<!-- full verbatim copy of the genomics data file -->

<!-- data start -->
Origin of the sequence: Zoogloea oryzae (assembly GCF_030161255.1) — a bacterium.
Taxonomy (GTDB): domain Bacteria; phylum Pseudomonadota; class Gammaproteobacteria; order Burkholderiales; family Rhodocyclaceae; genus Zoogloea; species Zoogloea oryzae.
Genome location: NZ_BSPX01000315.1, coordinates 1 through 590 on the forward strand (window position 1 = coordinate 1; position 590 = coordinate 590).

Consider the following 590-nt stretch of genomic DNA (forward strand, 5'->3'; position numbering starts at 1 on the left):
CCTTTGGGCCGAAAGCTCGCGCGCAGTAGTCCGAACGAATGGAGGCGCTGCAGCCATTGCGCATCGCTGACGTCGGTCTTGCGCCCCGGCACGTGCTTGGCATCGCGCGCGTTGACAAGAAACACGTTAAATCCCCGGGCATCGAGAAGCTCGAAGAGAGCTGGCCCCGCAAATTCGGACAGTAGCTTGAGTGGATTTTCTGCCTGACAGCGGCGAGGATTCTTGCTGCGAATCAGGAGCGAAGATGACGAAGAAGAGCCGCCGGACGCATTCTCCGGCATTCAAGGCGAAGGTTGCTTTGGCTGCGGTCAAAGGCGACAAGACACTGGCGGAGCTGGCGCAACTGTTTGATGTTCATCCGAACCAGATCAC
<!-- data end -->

Origin of the sequence: Zoogloea oryzae (assembly GCF_030161255.1) — a bacterium.
Taxonomy (GTDB): domain Bacteria; phylum Pseudomonadota; class Gammaproteobacteria; order Burkholderiales; family Rhodocyclaceae; genus Zoogloea; species Zoogloea oryzae.
Genome location: NZ_BSPX01000315.1, coordinates 1 through 590 on the forward strand (window position 1 = coordinate 1; position 590 = coordinate 590).

Consider the following 590-nt stretch of genomic DNA (forward strand, 5'->3'; position numbering starts at 1 on the left):
CCTTTGGGCCGAAAGCTCGCGCGCAGTAGTCCGAACGAATGGAGGCGCTGCAGCCATTGCGCATCGCTGACGTCGGTCTTGCGCCCCGGCACGTGCTTGGCATCGCGCGCGTTGACAAGAAACACGTTAAATCCCCGGGCATCGAGAAGCTCGAAGAGAGCTGGCCCCGCAAATTCGGACAGTAGCTTGAGTGGATTTTCTGCCTGACAGCGGCGAGGATTCTTGCTGCGAATCAGGAGCGAAGATGACGAAGAAGAGCCGCCGGACGCATTCTCCGGCATTCAAGGCGAAGGTTGCTTTGGCTGCGGTCAAAGGCGACAAGACACTGGCGGAGCTGGCGCAACTGTTTGATGTTCATCCGAACCAGATCAC